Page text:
How much ice could be melted by 100 g of water at 20°C? Using the equation above, where the final temperature is 0°C and the weight of the ice is unknown, we have:

Wi×80 = 100×1×20

The maximum amount of ice that could be melted is:
Wi = 2000/80 = 25 grams

If the amount of ice exceeds 25 grams, the remainder will just float in 125 grams of water at 0°C.

The original version of this problem did not state that the ice in the bucket had been melting, and a reader thought that it was incorrect to assume that the temperature of the ice in the bucket was 0°C. He said:

A cube of ice can be chilled down well below 0 degrees Celsius. If one were to slowly cool a quantity of water until it was completely frozen, I agree that any ice formed could be assumed to have a temperature of 0 degrees Celsius, assuming some liquid water remained. Not so for melting ice. Assuming the temperature outside the bucket is higher than the temperature of the ice cubes (I live in a mountain town where temperatures regularly dip below -30 degrees Fahrenheit, and we put our beers in a cooler to prevent freezing during hockey games), the ice temperature will rise, and the surface temperature of any cube will be generally higher than that of the center. If no melting has yet occurred in the bucket, the surface temperature of the cubes must still be below 0 degrees Celsius. If some melting has already occurred, then the surface temperature must be at exactly 0 degrees Celsius, while the center of each cube would remain lower. True, if the cubes were warmed very, very slowly, the center temperature of the melting cubes could approach 0 degrees Celsius just as the cubes began to melt, but in any real-world scenario this is very unlikely. In any event, the solution as given likely underestimates the energy needed to melt the ice, as it almost certainly would require at least some energy simply to bring the ice up to 0 degrees Celsius.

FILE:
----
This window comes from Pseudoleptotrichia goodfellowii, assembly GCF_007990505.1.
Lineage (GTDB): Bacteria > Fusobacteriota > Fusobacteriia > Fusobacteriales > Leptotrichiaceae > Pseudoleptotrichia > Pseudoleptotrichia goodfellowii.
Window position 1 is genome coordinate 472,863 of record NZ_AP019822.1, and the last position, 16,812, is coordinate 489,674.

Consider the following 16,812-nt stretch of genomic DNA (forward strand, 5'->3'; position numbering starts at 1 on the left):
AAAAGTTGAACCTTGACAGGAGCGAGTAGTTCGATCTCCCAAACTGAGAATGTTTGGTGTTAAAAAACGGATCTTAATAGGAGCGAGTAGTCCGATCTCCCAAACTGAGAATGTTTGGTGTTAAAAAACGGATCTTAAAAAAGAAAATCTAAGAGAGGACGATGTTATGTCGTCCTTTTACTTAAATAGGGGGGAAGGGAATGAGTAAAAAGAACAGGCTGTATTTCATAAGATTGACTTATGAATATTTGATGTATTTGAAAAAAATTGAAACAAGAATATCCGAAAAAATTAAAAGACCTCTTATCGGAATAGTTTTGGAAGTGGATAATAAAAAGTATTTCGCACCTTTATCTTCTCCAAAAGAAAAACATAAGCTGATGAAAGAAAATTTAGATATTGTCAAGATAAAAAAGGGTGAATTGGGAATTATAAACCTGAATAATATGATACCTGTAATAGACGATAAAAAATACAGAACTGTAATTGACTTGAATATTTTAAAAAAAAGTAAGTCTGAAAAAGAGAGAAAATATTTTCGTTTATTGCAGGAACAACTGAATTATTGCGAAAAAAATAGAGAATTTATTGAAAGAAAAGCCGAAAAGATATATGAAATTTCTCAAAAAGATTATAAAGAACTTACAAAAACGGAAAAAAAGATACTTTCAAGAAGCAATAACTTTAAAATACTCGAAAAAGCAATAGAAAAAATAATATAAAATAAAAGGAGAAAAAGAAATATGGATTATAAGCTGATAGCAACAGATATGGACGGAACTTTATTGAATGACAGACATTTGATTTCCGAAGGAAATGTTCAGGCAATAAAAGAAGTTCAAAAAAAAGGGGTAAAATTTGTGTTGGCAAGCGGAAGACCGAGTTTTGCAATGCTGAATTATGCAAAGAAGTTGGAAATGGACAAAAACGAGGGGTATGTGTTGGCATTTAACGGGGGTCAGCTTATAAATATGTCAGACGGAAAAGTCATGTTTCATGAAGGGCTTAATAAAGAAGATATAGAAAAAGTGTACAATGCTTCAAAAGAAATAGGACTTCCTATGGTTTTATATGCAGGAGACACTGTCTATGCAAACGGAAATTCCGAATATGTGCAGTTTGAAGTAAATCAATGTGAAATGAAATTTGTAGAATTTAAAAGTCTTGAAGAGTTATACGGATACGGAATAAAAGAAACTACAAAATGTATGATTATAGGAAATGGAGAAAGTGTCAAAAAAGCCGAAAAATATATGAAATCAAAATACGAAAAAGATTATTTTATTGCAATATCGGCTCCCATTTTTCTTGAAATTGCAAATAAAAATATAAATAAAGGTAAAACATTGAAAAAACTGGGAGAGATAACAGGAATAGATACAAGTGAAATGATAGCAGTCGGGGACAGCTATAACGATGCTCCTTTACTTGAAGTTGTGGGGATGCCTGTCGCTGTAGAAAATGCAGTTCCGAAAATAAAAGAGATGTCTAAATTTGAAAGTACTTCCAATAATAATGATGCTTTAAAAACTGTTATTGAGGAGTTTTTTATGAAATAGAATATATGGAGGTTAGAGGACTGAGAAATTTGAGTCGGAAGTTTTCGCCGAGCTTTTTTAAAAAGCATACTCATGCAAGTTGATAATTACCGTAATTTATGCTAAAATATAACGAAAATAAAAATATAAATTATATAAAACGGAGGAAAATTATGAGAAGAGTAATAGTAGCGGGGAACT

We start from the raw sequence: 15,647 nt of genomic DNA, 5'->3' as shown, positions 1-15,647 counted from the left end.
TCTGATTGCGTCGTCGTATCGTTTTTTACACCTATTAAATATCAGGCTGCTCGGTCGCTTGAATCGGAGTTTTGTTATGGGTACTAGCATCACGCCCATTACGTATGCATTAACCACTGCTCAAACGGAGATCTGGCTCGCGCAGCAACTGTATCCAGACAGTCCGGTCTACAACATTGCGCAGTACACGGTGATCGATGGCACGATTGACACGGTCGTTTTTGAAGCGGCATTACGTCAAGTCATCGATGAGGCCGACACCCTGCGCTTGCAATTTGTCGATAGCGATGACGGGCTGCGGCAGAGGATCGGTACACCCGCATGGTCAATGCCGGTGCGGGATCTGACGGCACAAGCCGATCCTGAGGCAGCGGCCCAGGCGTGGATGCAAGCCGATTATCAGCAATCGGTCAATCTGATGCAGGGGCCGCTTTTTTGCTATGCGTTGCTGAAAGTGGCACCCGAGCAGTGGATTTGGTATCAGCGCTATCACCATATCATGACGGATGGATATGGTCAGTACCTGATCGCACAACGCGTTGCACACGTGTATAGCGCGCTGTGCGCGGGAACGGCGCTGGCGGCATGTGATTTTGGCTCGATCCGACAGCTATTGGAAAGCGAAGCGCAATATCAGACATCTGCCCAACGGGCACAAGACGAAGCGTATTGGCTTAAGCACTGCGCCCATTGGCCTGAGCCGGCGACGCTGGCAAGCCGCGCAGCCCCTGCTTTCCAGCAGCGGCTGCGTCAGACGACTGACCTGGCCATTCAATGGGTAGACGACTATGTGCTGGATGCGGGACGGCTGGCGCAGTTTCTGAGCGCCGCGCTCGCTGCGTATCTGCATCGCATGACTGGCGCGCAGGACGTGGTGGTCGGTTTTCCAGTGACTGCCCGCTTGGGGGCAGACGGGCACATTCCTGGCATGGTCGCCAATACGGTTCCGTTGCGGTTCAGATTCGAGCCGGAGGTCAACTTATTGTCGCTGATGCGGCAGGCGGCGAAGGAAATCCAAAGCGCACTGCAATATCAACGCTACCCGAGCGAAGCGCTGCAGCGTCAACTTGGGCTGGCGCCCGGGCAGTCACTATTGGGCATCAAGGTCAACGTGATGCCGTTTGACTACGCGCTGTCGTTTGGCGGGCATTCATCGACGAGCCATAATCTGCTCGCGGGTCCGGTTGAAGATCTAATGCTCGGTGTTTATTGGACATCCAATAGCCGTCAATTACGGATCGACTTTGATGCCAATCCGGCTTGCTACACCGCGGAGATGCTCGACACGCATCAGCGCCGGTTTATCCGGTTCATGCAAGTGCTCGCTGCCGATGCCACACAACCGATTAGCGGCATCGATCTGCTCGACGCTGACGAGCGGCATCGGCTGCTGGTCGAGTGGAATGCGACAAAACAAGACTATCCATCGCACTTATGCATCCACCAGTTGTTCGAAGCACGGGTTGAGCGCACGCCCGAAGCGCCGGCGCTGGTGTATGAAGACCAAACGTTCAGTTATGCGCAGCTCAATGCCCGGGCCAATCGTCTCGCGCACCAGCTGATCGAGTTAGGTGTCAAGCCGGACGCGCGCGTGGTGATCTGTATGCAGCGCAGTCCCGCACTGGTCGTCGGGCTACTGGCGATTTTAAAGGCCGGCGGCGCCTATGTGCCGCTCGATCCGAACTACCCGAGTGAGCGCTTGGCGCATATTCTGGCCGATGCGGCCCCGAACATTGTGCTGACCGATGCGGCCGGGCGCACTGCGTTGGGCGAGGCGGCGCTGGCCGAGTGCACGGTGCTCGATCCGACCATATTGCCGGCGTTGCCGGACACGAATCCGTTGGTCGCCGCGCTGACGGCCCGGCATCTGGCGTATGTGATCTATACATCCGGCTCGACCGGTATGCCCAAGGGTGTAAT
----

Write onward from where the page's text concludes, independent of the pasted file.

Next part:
Another reader thought that a time should have been specified for measuring the temperature since a cup is defined to be an open container, and the contents of the cup will eventually come to thermal equilibrium with the environment.

You are missing at least one vital piece of information in the above referenced questions. You are missing a length of time to make the determination of the final water temperature. While you do state that you are using a insulated cup, a cup as defined by Merriam-Webster is an open, usually bowl-shaped drinking vessel. This would mean that it is open to the environment. Therefore, without a given length of time to make the measurement, the temperature of the water in the cup will continue to go up until it reaches the environment temperature. If you do not wish to state a given length of time to make the measurement, then you need to state the environment temperature.

The problem should have said "an insulated cup with an insulated cap", better known as a calorimeter.

The Ninth Edition of the Merk Index lists the heat of fusion of water as 1.436 kcal/mole and the heat of vaporization as 9.717 kcal/mole. Since the molecular weight of water is 18.016 g/mole, Hf = 79.71 cal/g, and Hv = 539.35 cal/g.